As much as Bitcoin has done to advance cryptocurrency, it still has many limitations. The top limitation is the high level of volatility, and what that does to the ecosystem. High volatility assets are not practical for non-speculators to hold. If anyone wishes to do business using Bitcoin, but can’t handle the volatility, they naturally want to withdraw their money to fiat currency.
The problem with converting money into fiat currency is twofold. First, it puts downward pressure on the price of Bitcoin and reduces the demand for the coin. But second (and more importantly) it forces users to compromise their anonymity by leaving the ecosystem.
BitShares Presents a Solution
BitShares was invented to solve these exact problems. Formerly known as ProtoShares, BitShares ICO’ed in 2015 as an “industrial grade crypto-equity”. The network runs on a peer-to-peer distributed ledger using a “Delegated Proof of Stake” (DPoS) algorithm.
The DPoS algorithm specifies that there will be 101 “delegates” who take turns verifying blocks and being compensated for it. Delegates are distributed around the world which results in far more decentralization than Bitcoin has. Additionally, BitShares has a way to hold block producers accountable while owners of Bitcoin do not.
Pegging to Real-Life Assets
What this is means is that it has several cryptocurrencies that are pegged to the value of real-life assets. This allows for users to hold their cryptocurrency funds into “BitAssets” like USD, EUR, CNY, gold or silver without converting those funds to fiat currency. Fiat assets are typically less volatile than crypto assets, and BitAssets allow users to stay in crypto while still having minimal volatility.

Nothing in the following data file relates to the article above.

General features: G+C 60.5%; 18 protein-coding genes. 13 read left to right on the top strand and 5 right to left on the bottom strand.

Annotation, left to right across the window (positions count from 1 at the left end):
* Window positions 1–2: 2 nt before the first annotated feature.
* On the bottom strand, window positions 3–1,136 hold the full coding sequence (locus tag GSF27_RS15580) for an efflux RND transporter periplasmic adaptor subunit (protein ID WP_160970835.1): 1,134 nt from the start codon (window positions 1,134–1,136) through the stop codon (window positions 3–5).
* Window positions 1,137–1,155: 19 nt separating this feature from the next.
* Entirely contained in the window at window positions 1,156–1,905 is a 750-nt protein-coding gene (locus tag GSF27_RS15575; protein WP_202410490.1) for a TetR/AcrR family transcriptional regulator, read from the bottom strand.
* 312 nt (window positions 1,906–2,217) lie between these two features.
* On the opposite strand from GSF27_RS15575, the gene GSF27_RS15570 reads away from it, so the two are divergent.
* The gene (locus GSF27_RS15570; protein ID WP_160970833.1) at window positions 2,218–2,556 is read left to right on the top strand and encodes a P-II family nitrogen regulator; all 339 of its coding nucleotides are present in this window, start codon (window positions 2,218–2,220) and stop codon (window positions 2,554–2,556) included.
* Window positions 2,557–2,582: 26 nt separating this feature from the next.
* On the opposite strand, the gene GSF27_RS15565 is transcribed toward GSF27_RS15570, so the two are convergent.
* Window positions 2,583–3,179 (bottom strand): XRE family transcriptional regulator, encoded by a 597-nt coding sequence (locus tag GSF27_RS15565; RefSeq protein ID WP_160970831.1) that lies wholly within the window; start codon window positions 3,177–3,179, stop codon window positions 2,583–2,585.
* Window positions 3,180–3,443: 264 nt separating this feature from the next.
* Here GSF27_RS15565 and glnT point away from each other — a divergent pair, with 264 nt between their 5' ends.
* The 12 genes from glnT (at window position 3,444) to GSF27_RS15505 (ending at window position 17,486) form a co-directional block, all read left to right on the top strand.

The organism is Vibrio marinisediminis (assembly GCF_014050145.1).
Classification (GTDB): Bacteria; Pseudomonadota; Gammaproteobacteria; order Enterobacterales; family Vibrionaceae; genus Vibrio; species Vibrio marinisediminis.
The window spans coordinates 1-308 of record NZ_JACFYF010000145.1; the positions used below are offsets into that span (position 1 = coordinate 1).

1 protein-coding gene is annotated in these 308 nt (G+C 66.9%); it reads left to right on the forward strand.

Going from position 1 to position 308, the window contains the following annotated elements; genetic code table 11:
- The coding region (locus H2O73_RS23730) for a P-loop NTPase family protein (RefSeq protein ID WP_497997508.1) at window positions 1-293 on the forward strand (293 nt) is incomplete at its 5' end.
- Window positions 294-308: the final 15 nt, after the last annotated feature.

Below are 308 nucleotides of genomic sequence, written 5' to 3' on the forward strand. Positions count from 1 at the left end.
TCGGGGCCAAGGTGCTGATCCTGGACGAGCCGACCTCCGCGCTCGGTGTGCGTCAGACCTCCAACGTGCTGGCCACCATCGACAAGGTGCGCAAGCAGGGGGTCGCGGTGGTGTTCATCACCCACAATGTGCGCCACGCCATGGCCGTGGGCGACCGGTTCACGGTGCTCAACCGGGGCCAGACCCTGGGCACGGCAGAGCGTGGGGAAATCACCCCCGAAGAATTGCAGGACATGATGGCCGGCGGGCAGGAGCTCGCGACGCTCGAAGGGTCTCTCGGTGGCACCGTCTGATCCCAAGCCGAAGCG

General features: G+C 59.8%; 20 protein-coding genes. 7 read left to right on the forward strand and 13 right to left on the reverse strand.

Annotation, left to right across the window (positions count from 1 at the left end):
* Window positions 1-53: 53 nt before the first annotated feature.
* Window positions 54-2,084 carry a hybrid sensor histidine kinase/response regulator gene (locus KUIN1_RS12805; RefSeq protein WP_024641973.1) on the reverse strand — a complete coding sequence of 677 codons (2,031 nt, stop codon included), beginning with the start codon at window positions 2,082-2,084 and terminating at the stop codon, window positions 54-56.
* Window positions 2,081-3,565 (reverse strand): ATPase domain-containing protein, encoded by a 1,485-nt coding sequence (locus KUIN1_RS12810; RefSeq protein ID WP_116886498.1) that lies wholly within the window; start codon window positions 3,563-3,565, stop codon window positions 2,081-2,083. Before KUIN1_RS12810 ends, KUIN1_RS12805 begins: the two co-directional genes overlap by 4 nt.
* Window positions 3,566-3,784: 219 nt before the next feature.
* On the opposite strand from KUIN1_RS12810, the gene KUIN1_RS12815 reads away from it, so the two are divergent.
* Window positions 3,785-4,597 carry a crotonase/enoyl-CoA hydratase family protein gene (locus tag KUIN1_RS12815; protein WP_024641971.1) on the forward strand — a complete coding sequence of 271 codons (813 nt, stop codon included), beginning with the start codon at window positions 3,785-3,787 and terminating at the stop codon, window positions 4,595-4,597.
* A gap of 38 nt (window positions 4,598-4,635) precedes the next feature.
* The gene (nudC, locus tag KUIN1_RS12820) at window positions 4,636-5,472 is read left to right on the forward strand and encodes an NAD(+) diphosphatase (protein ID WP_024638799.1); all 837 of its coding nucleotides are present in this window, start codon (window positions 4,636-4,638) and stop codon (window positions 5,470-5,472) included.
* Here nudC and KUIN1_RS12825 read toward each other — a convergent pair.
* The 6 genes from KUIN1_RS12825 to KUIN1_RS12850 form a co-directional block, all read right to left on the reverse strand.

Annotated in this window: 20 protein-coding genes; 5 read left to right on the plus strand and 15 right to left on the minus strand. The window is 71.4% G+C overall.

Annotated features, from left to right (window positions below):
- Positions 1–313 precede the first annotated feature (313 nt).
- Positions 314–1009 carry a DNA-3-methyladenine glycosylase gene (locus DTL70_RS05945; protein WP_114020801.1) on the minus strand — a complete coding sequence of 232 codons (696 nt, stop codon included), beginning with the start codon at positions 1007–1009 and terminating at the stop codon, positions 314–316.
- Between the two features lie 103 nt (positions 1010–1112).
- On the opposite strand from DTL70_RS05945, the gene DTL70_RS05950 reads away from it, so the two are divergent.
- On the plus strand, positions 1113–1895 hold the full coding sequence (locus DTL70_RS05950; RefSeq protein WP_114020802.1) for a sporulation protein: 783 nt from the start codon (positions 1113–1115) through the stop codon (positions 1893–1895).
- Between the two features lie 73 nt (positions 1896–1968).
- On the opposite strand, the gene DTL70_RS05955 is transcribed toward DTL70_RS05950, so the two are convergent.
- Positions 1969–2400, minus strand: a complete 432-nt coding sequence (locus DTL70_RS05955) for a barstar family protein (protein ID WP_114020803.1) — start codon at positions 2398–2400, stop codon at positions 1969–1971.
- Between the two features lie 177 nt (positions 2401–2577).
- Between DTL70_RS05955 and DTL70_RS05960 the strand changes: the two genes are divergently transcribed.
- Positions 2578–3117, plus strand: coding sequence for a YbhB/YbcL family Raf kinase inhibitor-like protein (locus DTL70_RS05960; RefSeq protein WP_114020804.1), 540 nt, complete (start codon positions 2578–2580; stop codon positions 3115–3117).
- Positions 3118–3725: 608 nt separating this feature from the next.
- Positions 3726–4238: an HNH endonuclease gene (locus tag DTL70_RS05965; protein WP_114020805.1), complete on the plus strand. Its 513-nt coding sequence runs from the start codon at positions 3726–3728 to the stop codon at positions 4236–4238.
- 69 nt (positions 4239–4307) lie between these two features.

The market-pegged “smart currencies” create a natural demand for the native currency, call BitShares (BTS). Businesses will be more likely to hold onto the currency rather than selling it like they would Bitcoin. Additionally, the security costs and transaction times are much lower than Bitcoin, which puts it at as advantage for merchants who prioritize those aspects.
BTS derives its value from the demand for BitShares’ products and services, which creates strong tokenomics. Although it shouldn’t be viewed as a competitor to Bitcoin (since it does much more than that in terms of counterparty risk management), it does have many benefits over Bitcoin. None of this is to say that BTS is not volatile, but there are more stable options that can only be purchased using BTS.
The Investment Opportunity
Holding onto BitShares itself gives exposure to the growth potential of this new facet of the financial services industry. Currently ranked as 45th in terms of market capitalization, this is far less of a risk than many altcoins. BTS can be considered more of a long-term investment, as there has been minimal movement over the last month (as shown in the chart below). Ever since the price dropped down around 1000 satoshis in November, it has been hovering.
The move here might be to slowly accumulate it by putting in lower bids. This isn’t a position to rush, but it is a good time to take advantage of the low it is at, especially if you are willing to be more patient.
Disclaimer: The author owns Bitcoin, Ethereum and other cryptocurrencies. He holds investment positions in the coins, but does not engage in short-term or day-trading.
Featured image courtesy of Shutterstock.